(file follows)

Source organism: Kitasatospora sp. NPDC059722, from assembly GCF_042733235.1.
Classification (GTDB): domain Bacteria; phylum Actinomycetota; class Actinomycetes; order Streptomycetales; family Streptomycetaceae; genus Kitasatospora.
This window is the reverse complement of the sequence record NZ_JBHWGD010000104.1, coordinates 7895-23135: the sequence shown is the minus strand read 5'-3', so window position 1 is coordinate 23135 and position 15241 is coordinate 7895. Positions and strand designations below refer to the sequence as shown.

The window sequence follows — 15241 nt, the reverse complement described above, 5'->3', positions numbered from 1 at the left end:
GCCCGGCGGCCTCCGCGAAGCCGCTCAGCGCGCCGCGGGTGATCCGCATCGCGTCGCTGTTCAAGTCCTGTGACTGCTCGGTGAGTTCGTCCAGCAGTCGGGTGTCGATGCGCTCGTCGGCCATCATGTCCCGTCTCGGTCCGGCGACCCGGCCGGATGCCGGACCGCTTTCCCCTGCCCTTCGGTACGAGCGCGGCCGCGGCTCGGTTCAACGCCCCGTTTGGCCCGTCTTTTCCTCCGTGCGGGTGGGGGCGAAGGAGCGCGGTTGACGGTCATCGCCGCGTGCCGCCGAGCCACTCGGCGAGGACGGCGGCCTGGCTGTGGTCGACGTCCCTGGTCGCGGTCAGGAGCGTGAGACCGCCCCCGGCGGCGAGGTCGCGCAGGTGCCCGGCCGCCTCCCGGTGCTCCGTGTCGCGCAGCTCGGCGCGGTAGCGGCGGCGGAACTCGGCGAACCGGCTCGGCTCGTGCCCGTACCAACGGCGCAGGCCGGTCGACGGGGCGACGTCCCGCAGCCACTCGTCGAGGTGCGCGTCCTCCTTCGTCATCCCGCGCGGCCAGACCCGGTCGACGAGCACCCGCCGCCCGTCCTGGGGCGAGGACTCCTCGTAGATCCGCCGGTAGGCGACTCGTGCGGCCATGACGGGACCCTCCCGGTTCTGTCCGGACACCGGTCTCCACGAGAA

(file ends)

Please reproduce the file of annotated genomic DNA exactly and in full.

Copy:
Source organism: Kitasatospora sp. NPDC059722, from assembly GCF_042733235.1.
Classification (GTDB): domain Bacteria; phylum Actinomycetota; class Actinomycetes; order Streptomycetales; family Streptomycetaceae; genus Kitasatospora.
This window is the reverse complement of the sequence record NZ_JBHWGD010000104.1, coordinates 7895-23135: the sequence shown is the minus strand read 5'-3', so window position 1 is coordinate 23135 and position 15241 is coordinate 7895. Positions and strand designations below refer to the sequence as shown.

The window sequence follows — 15241 nt, the reverse complement described above, 5'->3', positions numbered from 1 at the left end:
GCCCGGCGGCCTCCGCGAAGCCGCTCAGCGCGCCGCGGGTGATCCGCATCGCGTCGCTGTTCAAGTCCTGTGACTGCTCGGTGAGTTCGTCCAGCAGTCGGGTGTCGATGCGCTCGTCGGCCATCATGTCCCGTCTCGGTCCGGCGACCCGGCCGGATGCCGGACCGCTTTCCCCTGCCCTTCGGTACGAGCGCGGCCGCGGCTCGGTTCAACGCCCCGTTTGGCCCGTCTTTTCCTCCGTGCGGGTGGGGGCGAAGGAGCGCGGTTGACGGTCATCGCCGCGTGCCGCCGAGCCACTCGGCGAGGACGGCGGCCTGGCTGTGGTCGACGTCCCTGGTCGCGGTCAGGAGCGTGAGACCGCCCCCGGCGGCGAGGTCGCGCAGGTGCCCGGCCGCCTCCCGGTGCTCCGTGTCGCGCAGCTCGGCGCGGTAGCGGCGGCGGAACTCGGCGAACCGGCTCGGCTCGTGCCCGTACCAACGGCGCAGGCCGGTCGACGGGGCGACGTCCCGCAGCCACTCGTCGAGGTGCGCGTCCTCCTTCGTCATCCCGCGCGGCCAGACCCGGTCGACGAGCACCCGCCGCCCGTCCTGGGGCGAGGACTCCTCGTAGATCCGCCGGTAGGCGACTCGTGCGGCCATGACGGGACCCTCCCGGTTCTGTCCGGACACCGGTCTCCACGAGAA